Could it be that they have trouble with volume control?
Depending upon their developmental age or possible sensory issues, kiddos may need to learn how to modulate their voices (speak in soft and loud tones). Try making a game of this by having them copy your tone of voice and what you are saying. Then you can talk about when and where those volumes are appropriate. Here’s an example:
- (You whisper) “This is my quiet voice. I use it when the baby is sleeping and when I’m at the library or in the car.”
- (Then using a conversational voice) “This is my inside voice. I can use it in the house, in the car, and when I’m talking to grandma on the telephone.
- (Finally, using a raised voice) “This is my loud voice. I use it outside or when I call to you across the house.”
At the first sound of loud voices being used in the car, remind them (in your whispering voice) “Only quiet and inside voices are allowed in the car. Loud voices are for outside.” You can even go further by making funny noises in your quiet and inside voices to get the point across. Try growling, squeaking, speaking in a deep voice, or even in an accent and invite your kids to mimic you.
Could it be that they feel alone and are trying to connect with you?
Create conversation: Kids get bored sitting in the car and that can feel lonely even though you are sitting inches away. Driving is a great time to engage them in conversation. Try connecting with a story, by asking questions about their new friend or toy, or by making up a story together.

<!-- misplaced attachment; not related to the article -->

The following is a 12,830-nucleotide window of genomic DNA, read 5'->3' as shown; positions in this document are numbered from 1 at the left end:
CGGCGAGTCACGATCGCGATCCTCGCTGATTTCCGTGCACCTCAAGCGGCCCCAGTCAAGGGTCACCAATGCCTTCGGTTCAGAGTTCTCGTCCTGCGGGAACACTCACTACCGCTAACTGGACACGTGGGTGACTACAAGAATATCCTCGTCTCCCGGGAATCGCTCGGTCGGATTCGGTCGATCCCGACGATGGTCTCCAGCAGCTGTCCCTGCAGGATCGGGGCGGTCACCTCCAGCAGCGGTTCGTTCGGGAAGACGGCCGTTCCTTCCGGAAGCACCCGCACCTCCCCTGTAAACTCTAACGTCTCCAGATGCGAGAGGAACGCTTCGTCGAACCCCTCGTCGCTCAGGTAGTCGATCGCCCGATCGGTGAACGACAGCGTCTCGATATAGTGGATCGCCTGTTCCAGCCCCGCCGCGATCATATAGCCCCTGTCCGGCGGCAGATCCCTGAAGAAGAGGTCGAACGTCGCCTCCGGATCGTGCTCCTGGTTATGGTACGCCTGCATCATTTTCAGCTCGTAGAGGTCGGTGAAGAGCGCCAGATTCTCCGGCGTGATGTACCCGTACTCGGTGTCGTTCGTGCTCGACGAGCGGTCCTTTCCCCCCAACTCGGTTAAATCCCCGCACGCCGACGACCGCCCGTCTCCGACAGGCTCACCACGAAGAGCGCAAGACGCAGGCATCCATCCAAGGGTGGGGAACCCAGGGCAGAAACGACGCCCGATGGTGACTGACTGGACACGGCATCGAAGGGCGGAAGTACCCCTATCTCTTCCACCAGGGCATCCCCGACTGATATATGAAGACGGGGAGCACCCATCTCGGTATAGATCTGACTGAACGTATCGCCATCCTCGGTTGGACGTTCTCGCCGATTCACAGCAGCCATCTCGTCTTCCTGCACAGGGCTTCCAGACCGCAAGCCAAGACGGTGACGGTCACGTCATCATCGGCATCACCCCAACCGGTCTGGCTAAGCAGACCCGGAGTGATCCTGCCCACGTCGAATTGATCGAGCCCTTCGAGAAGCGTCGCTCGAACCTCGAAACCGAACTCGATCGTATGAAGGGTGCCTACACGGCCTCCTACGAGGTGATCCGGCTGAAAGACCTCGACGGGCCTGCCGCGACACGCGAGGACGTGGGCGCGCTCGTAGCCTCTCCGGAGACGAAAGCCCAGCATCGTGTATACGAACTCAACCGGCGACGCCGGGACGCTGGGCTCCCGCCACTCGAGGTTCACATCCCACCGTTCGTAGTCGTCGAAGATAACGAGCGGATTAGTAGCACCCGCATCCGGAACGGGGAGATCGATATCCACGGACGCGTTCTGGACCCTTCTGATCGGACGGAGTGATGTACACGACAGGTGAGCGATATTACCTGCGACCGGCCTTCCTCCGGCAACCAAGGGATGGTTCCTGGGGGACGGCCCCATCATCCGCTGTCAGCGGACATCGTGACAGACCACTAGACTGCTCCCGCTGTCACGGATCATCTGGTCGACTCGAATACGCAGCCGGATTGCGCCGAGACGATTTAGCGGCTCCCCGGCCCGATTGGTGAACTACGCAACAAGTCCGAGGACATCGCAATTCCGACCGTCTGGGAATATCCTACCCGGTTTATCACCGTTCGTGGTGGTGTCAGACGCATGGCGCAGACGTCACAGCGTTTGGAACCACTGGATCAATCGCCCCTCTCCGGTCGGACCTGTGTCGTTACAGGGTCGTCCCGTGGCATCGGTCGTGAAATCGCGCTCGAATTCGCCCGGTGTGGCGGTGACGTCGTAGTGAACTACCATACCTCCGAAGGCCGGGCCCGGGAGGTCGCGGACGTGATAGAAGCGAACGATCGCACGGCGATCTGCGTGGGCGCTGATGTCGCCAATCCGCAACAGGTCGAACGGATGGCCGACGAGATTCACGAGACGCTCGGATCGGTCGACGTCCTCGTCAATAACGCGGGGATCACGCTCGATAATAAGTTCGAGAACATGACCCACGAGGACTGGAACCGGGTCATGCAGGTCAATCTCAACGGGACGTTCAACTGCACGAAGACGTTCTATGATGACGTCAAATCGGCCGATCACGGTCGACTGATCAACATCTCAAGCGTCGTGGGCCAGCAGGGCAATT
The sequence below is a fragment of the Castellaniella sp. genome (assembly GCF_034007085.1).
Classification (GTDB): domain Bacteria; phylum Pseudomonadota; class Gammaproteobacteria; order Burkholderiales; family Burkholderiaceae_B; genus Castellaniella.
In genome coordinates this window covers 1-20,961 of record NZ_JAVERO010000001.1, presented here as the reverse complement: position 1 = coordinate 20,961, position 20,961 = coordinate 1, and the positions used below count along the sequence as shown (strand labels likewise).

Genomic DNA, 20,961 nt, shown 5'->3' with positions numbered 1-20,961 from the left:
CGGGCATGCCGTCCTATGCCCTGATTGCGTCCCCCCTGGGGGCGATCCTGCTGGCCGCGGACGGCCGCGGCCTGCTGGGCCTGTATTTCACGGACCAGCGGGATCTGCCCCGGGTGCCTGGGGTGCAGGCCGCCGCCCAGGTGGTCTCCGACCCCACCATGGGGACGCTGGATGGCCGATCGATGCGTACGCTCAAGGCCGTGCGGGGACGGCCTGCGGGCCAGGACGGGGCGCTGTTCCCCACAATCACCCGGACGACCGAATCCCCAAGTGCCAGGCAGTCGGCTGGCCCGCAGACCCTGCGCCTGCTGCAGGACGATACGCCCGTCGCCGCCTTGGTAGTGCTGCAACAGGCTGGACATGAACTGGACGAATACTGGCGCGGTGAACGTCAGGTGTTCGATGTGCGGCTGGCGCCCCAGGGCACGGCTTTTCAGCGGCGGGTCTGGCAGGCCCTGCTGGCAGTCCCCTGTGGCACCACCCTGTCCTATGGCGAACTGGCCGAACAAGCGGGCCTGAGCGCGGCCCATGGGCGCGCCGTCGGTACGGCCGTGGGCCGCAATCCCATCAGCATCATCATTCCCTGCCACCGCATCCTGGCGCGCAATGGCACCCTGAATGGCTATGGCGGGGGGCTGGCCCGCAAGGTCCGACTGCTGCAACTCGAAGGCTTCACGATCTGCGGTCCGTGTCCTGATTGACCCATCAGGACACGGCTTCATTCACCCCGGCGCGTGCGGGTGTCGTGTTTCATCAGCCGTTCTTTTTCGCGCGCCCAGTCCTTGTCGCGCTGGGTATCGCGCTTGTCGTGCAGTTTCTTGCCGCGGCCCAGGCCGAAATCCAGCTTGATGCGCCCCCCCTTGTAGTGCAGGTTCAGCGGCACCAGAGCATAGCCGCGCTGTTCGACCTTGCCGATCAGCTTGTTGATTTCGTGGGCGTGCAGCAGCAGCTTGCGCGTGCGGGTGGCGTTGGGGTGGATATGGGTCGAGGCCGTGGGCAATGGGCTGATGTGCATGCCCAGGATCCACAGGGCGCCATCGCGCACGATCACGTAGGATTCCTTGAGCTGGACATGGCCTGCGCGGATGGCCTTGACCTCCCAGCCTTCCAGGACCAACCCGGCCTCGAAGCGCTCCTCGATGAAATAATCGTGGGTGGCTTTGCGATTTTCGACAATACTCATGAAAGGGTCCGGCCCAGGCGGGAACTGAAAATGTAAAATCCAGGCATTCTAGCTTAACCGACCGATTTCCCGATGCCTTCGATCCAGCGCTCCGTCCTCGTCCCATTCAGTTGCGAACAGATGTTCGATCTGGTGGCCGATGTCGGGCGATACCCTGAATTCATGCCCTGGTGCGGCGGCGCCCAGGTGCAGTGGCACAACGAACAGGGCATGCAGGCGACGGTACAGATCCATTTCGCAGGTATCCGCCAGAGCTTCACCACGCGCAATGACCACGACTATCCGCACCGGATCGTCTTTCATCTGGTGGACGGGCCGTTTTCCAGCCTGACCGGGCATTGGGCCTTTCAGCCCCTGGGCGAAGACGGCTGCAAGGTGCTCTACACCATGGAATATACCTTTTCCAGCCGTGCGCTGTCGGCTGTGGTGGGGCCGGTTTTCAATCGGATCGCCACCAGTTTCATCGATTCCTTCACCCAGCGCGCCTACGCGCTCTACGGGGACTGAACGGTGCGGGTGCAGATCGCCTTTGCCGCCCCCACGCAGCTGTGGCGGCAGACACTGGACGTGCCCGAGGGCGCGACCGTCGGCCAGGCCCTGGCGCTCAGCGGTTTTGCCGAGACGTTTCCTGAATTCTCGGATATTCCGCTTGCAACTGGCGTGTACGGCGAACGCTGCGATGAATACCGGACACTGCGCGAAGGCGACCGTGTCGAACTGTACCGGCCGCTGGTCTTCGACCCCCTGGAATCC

Setting the Rule:
It’s important for our kids to learn to follow rules, particularly when safety is involved. It’s also important to set a clear rule about voices in the car. Try to avoid using the word NO, as in “NO screaming in the car,” as this tends to invite a challenge to the rule. Instead, declare in a soft voice that, “The inside of the car is a quiet zone. Only quiet and inside voices are allowed.”
If screams occur while driving, gently remind and redirect. If the rule is broken again and you are headed to your a place your child is looking forward to (like a play date), try saying, “This car will go to Johnny’s house if everyone is using quiet voices while we drive. Screaming voices will make the car go home.” This sets a clear boundary but also puts the power to choose in your child’s hands. Be prepared to follow through if the rule is indeed broken.
It does pay to choose your battles wisely, and there are situations when “just getting over” the annoyance can be helpful. But behaviors that involve safety or are ongoing should not be overlooked. Look to prevention to not only address the problem today but to keep it from coming back in the future. You can find more about effectively handling annoying behaviors in these posts too: A Real Solution for Annoying Behaviors Part 1 and Part 2.
Question: Please share! What activities do you use in the car to keep your kids occupied and make the drive easier? You can leave a comment by clicking here.